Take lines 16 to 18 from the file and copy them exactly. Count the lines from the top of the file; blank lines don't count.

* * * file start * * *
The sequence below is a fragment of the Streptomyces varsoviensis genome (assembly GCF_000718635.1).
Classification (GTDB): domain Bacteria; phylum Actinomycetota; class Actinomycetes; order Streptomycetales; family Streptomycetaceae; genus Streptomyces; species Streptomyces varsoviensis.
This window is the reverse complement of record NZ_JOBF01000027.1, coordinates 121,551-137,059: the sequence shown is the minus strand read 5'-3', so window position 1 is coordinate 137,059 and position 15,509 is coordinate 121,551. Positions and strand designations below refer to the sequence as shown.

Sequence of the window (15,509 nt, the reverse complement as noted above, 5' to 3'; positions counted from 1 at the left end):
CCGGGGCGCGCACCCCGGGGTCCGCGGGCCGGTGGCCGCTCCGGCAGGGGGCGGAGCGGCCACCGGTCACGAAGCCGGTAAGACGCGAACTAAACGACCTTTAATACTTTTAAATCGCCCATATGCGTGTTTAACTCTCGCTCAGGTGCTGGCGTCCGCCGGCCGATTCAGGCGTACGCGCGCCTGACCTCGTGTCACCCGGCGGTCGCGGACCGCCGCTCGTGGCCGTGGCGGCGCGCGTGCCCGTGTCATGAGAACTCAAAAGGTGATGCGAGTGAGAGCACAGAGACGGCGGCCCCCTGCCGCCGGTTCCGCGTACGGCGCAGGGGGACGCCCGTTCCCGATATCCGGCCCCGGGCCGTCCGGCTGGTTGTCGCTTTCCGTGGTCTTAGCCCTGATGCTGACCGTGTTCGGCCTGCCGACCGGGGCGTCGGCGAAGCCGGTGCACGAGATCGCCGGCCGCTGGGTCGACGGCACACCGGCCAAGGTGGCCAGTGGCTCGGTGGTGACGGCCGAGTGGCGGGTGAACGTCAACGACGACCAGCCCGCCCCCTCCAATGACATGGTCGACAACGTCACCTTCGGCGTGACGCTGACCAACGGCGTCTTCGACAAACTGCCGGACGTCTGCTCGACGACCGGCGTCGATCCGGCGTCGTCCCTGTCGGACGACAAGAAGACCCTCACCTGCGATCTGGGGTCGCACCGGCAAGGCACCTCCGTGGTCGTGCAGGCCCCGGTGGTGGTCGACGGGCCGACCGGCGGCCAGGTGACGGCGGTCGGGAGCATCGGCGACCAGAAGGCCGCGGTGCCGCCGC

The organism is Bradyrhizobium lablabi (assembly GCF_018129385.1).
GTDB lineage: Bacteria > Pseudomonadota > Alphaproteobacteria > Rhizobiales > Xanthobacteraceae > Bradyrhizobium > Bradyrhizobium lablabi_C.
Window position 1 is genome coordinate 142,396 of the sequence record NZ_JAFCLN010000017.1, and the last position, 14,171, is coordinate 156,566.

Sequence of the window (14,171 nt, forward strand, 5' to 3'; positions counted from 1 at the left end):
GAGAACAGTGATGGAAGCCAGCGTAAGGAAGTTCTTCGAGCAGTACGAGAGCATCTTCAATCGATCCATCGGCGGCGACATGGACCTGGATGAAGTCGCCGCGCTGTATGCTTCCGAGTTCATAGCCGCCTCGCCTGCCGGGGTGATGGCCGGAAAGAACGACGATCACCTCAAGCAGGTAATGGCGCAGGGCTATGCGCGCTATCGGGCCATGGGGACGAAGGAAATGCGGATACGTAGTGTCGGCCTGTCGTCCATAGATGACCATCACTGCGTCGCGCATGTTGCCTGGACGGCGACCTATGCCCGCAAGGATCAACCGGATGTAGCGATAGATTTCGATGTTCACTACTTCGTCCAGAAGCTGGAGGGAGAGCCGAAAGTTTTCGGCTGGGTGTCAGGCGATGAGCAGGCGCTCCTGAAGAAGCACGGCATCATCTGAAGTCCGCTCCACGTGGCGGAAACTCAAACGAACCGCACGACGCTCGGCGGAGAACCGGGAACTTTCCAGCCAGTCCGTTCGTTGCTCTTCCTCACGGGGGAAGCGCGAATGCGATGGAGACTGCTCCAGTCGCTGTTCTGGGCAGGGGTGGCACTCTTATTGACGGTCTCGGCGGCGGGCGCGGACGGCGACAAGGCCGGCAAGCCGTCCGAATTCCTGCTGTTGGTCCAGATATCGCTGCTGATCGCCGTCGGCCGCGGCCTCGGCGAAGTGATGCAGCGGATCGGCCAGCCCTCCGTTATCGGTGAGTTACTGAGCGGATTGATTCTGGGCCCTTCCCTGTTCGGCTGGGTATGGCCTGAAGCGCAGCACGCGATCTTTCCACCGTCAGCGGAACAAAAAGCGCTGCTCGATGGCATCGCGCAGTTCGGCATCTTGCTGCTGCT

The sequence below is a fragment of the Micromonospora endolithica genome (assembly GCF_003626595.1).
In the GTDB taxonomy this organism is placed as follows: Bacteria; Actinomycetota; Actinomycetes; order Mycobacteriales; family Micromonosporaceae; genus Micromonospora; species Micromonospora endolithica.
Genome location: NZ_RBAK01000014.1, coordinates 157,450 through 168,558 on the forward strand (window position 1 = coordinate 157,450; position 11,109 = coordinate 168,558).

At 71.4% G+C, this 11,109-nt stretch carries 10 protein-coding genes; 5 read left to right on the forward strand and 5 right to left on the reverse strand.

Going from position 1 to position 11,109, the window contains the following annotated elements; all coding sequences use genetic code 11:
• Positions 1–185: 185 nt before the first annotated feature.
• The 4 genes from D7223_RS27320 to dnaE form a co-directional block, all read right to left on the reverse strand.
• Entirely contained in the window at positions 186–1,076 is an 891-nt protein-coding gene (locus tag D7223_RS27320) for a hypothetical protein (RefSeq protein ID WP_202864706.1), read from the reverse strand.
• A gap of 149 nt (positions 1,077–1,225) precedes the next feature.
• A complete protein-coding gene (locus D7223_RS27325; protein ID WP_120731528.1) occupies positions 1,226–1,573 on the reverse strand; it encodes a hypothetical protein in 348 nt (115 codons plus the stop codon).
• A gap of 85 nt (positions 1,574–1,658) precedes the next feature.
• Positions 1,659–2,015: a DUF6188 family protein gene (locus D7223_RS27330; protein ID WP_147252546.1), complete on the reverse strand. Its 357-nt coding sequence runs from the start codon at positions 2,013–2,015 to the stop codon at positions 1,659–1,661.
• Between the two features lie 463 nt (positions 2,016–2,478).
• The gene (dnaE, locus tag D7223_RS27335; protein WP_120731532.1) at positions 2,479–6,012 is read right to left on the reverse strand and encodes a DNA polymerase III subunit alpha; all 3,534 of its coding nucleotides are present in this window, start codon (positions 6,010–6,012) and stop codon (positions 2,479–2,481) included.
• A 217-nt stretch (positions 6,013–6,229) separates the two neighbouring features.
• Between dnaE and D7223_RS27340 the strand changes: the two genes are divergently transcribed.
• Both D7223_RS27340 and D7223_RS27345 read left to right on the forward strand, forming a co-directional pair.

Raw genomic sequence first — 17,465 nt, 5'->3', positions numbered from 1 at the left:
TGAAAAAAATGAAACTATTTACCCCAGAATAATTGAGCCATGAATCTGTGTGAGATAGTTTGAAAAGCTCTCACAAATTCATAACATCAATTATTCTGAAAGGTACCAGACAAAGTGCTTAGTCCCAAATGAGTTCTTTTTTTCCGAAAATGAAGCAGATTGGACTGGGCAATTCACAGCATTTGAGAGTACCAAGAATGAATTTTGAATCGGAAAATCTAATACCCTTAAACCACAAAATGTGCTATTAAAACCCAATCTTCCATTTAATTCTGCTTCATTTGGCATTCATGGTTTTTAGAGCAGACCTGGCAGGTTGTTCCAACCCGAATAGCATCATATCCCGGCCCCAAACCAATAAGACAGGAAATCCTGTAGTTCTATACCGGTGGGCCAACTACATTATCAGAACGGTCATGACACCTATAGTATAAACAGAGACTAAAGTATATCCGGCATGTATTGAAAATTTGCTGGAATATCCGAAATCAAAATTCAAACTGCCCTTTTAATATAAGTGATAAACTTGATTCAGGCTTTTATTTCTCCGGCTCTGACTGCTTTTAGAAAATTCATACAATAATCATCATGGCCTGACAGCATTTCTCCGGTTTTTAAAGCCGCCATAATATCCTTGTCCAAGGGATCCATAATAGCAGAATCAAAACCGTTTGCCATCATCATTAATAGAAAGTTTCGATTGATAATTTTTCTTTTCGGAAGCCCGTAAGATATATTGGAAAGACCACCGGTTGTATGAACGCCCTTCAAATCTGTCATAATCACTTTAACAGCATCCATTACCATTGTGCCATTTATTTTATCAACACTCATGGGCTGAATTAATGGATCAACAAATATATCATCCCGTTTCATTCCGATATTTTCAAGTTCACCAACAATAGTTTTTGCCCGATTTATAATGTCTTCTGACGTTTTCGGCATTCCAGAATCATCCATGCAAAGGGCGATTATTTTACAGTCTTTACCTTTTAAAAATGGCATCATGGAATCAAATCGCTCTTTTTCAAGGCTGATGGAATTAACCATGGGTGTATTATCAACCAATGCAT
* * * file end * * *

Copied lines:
• Positions 1–185: 185 nt before the first annotated feature.
• The 4 genes from D7223_RS27320 to dnaE form a co-directional block, all read right to left on the reverse strand.
• Entirely contained in the window at positions 186–1,076 is an 891-nt protein-coding gene (locus tag D7223_RS27320) for a hypothetical protein (RefSeq protein ID WP_202864706.1), read from the reverse strand.